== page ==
As an investor, you probably hear a lot about risk. Phrases like “risk tolerance” and “risk profile” are part of the usual investment discourse, but when it comes right down to it, you may not be aware of how powerful it is to actively pay attention to the risk parameters of your portfolio. Of course, worrying when markets are down is normal, but investors can find it a lot easier to focus on gains or big winners rather than the gloomier subject of potential losses. We just like those positive numbers! However, this innocent tendency to think about the good stuff is actually a mistake when it comes to your portfolio. In fact, I consider it to be an unnecessary gamble with your hard-earned assets.
Rather than holding your breath through down markets and breathing in relief when returns are positive, I recommend actively managing the downside. You can do this by building your portfolio with the objective of losing less when the market declines and tracking market returns during upswings. By losing less on the downside, you don’t need to gain as much back to start performing again when the market turns around.
Why does this matter? It is much harder to climb out of a hole than it is to climb into one. To illustrate this point, think back to 2008, when the S&P 500 dropped about 37 percent. In order to return to its previous levels, the S&P 500 did not need to rise by 37 percent – it needed to climb about 59 percent! As percentage losses get larger, the required gain to break even increases, such that a loss of 50 percent would require a gain of 100 percent to get back to your original starting point. As you can see, it might just be better to manage the downside to begin with!
I recommend using diversification and active management together to help you do just that. Diversifying your risk exposure among different asset classes will hopefully diminish the effect of any one of them on your overall performance. You could also explore alternative assets, which tend to be less correlated or even uncorrelated with stocks and bonds. Active management is the other part of the equation: be sure to keep an eye on changing business conditions and the economic environment. These factors can affect the broader risks you face as an investor. In a perfect world, this combination of diversification and active management would come close to eliminating volatility on the downside while allowing for market-tracking returns on the upside. However, even modest reductions in volatility can go a long way towards helping guide your portfolio through bad times while still keeping up with the good.
The other key to managing risk is to plan your time horizon appropriately. Volatility will happen, and part of the benefit of exposing yourself to risk is the potential to gain more over the long run. Investing for a broad time horizon, as you would in an IRA or 401(k) account, requires that you to keep those far-off goals in mind and take a philosophical approach to short-term market downturns. It simply takes time for the markets to recover from a bad year. For example, based on historical S&P 500 data from 1970 to 2009, there’s only a 34.2 percent chance that you could recover from a 35 percent loss in three years. However, over five years you’d have a 57 percent chance of full recovery. Remember: losses can occur quickly, but recovery takes time. And the long-term performance of the market is in your favor, as the S&P 500 has an annual average return of 9.9 percent since 1970.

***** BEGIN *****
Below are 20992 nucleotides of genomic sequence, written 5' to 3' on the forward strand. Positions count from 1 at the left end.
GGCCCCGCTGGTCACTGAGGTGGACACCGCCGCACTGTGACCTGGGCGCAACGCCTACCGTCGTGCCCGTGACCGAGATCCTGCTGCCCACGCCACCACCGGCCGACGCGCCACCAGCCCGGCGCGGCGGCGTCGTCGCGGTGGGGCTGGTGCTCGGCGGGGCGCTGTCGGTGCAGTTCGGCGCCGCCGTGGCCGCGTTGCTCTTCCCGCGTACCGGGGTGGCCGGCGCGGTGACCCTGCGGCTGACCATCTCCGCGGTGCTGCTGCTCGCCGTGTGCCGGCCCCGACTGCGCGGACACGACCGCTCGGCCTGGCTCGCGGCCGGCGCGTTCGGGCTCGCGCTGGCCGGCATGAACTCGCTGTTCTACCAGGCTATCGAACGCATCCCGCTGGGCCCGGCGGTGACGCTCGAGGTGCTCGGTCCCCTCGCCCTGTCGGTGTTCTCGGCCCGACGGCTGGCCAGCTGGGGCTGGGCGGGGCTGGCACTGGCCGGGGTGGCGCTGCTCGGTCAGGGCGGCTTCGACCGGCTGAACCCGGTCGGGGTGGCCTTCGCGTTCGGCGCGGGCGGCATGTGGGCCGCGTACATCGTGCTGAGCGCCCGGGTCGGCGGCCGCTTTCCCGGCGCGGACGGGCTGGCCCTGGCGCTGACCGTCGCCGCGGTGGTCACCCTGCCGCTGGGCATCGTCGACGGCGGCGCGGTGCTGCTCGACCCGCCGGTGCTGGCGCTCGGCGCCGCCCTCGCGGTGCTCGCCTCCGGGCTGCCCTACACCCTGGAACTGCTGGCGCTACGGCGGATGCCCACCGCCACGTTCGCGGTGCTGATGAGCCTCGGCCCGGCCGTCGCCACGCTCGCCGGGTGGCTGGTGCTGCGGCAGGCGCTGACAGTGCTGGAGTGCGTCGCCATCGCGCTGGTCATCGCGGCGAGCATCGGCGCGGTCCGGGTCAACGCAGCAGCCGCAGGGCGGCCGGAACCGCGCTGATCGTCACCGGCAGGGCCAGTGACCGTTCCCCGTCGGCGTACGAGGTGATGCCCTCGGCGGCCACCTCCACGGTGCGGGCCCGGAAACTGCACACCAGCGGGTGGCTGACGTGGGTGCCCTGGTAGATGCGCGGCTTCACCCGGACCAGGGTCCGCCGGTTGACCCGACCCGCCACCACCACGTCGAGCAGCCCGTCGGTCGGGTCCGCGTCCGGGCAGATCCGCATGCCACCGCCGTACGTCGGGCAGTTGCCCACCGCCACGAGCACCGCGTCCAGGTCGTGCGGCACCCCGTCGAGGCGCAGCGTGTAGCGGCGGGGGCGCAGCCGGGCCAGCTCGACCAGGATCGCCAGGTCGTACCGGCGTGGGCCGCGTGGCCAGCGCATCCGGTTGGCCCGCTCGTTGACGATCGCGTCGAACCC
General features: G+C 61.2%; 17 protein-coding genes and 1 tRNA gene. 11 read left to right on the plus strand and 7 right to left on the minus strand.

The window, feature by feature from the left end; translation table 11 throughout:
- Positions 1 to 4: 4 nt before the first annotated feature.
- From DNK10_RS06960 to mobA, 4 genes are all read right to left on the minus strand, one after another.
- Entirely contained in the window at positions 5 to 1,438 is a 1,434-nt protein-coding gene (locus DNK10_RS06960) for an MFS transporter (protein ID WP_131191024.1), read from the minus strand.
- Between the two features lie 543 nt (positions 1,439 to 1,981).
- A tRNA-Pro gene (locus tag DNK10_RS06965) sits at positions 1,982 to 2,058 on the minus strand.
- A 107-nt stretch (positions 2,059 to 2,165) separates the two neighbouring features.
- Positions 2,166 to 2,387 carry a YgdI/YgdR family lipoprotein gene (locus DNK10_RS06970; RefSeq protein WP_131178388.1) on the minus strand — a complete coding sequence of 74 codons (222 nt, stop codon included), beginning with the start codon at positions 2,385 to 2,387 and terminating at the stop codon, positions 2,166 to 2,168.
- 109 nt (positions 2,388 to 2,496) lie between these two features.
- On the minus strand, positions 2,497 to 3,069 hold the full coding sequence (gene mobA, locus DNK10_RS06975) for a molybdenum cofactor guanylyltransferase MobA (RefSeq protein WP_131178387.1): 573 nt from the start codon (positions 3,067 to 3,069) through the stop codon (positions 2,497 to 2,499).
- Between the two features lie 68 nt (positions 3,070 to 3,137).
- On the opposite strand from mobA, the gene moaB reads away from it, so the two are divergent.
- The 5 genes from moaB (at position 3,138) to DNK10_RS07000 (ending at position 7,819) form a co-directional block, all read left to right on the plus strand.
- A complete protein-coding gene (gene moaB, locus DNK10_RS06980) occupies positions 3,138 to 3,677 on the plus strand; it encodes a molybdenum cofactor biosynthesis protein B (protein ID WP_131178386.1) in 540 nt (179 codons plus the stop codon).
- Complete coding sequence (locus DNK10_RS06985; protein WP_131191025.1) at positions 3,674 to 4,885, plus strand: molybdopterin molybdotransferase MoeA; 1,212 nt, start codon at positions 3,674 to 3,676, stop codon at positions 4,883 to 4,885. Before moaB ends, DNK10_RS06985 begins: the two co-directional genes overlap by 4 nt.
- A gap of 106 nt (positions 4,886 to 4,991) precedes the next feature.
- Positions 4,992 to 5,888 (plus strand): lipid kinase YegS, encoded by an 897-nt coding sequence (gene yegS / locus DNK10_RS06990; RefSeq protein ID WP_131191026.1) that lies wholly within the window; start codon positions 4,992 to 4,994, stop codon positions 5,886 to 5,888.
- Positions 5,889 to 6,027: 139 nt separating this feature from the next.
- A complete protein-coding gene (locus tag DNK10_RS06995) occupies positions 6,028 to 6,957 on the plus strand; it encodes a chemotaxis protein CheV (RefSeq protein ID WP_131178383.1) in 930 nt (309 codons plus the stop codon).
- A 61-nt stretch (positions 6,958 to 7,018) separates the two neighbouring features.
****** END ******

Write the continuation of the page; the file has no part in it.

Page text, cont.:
Managing for the downside is a balancing act: You want to balance the short- to medium-run economic outlook with your long-term goals, and you want to reduce risk without losing exposure to it. At the heart of this strategy should be a clear understanding of who you are and what you need. How do you handle risk emotionally? What is the time horizon on your account? Also be sure to understand your advisor or money manager’s thought process when it comes to your portfolio. Does he or she have an understandable philosophy behind their decision-making? Are they able to answer questions about volatility by providing information about your portfolio, including its standard deviation?
By spending time thinking about and actively planning for the downside, you might find that facing risk becomes a bit easier. Knowledge is power, and knowing about risk and how to take advantage of it will help you to build a portfolio that is a better fit for you, and hopefully a better performer!
For information about managing your IRA or a 401(k) rollover, download my free eBook, “10 Tips You Need to Know About Your IRA Rollover”. This short book is packed with critical information that will help you make the right decisions about your retirement savings.
Written by Bradford Pine
Bradford Pine Wealth Group – New York City Financial Advisors
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